Eh Phuthong (Khmer: អេ ភូថង) (also Ei Phouthang) (born 1975) is a Khmer Cambodian professional kick boxer, teacher, and former reality TV host. Eh Phuthong currently lives in Phnom Penh.
To reach Phu Thong’s level as a fighter requires strict discipline. “I train hard so I’m strong in kicking, punching, and using my knee and shins,” he said. To toughen his shins he soaks them in salt water and rolls bamboo across them everymorning. He then runs 20km and spends hours working out with a punching bag.”In the ring I must have both strength and determination to beat my opponent,”he said. “In the first round I study his technique, searching for his vulnerabilities and deciding how best to confront him.”
Eh Phu Thong fears no man. “I was scared during my first fight, but if you are frightened, you can’t win.”
Eh Phuthong began learning Kun Khmer, traditional Khmer kickboxing at age twelve. Eh Phuthong had his first Khmer traditional kickboxing contest at the age of 17. He initially began fighting at the 48 kg weight class and then moved to the 63 kg weight class. In recent years, Eh Phuthong has explored media opportunities outside the ring. He has starred in two Khmer-language action films and was the co-host of CTN’s highly rated reality show, Kun Khmer Champion.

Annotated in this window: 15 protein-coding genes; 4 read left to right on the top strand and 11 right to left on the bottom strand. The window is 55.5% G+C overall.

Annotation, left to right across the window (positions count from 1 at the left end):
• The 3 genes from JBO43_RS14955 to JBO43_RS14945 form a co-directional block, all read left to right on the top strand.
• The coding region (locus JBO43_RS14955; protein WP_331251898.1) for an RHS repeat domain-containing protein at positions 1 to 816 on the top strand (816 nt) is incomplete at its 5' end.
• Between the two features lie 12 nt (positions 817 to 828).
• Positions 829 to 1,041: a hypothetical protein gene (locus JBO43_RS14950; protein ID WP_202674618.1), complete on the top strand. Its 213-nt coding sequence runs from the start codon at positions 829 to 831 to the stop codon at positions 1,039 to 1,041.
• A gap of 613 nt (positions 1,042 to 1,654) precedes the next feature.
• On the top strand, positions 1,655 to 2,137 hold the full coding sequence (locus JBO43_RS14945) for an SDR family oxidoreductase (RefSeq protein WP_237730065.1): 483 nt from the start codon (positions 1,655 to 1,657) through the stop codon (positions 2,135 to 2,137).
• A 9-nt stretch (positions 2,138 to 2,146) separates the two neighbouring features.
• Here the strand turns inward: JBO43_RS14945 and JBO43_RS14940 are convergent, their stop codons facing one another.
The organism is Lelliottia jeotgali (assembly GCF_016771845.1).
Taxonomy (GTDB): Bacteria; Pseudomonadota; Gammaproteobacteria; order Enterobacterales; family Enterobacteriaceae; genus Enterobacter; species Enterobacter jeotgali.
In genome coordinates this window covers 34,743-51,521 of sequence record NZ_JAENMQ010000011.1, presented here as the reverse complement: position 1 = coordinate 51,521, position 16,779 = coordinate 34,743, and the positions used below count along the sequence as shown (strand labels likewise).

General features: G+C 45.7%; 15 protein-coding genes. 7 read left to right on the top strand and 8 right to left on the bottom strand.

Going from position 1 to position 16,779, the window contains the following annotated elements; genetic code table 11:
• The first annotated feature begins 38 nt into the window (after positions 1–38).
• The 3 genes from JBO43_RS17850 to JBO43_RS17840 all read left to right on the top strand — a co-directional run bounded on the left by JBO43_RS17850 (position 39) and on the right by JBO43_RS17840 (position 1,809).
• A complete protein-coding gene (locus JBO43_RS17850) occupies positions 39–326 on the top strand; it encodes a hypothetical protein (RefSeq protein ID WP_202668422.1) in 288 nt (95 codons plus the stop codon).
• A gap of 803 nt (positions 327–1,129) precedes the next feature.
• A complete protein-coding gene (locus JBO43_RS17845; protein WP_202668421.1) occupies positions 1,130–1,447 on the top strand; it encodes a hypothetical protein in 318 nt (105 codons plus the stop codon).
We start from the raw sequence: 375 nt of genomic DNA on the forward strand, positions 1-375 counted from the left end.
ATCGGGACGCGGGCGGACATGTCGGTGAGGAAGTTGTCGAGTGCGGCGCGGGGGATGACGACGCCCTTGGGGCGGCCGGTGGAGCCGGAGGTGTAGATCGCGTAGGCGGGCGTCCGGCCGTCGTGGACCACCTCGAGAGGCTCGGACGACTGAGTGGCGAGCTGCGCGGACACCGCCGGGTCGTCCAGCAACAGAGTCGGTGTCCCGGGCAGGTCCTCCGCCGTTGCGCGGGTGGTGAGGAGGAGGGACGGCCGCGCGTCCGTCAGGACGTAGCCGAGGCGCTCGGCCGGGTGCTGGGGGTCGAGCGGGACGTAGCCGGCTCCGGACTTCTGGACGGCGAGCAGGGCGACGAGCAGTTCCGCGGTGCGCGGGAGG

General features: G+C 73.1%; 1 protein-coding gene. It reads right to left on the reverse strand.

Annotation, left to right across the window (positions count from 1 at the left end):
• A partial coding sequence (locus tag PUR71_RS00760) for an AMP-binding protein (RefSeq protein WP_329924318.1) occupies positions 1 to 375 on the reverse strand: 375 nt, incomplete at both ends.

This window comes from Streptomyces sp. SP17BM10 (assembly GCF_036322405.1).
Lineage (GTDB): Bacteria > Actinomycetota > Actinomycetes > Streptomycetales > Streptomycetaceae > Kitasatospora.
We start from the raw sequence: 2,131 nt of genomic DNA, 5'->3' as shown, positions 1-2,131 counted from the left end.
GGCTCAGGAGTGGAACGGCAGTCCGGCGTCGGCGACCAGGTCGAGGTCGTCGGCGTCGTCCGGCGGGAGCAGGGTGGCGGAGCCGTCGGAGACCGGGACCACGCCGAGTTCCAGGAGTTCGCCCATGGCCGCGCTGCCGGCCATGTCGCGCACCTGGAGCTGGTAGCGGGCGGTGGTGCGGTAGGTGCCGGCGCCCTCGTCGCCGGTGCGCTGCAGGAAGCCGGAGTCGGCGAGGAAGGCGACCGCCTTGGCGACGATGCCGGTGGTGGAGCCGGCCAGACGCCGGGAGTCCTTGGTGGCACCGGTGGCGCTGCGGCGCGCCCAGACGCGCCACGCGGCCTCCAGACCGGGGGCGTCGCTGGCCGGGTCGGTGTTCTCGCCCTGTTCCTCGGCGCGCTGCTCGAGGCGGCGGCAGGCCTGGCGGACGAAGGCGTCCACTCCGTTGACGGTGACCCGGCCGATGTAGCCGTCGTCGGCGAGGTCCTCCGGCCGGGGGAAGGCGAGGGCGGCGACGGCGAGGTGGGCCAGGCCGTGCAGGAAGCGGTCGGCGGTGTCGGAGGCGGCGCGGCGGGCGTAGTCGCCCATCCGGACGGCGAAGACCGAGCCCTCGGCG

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Three clay pots hang in the jungle air. A man stands near them wearing the sacred armbands of an ancient Khmer warrior. Suddenly the man darts forward and executes a series of flying kicks, pulverizing the pots. This is a display of Cambodian kickboxing, bokator, Khmer for “to strike a lion.” According to myth, the founder of bokator killed a lion barehanded to defend his village. With roots going back nearly 2,000 years, bokator is a technique designed to kill. Rumor has it ancient bokator events included a ringside coffin to carry off the loser.
The first thing that jumps out when watching a bokator match is the competitors perform a ceremonial dance at the start of each match to honor their ancestors and continue dancing throughout the fight, filling the spaces between kicks, punches, and knees. The dancing also serves as a reminder that this is not actual bokator but sport, an exhibition. In true bokator combat, each strike would be thrown to kill.
As the Cambodian people continue to emerge from the devastation of their civil war and to forge a new sense of cultural identity, bokator is becoming a symbol of Khmer dignity. The traditional martial art’s absorption into the worldwide MMA circuit has the potential to bring an image of a renewed Cambodia to international attention. Master Saen once said in a video interview, “Why do the Cambodian people kill each other? No one knows why.” Perhaps the bokator renewal will bring with it hope that such killing won’t happen in the future.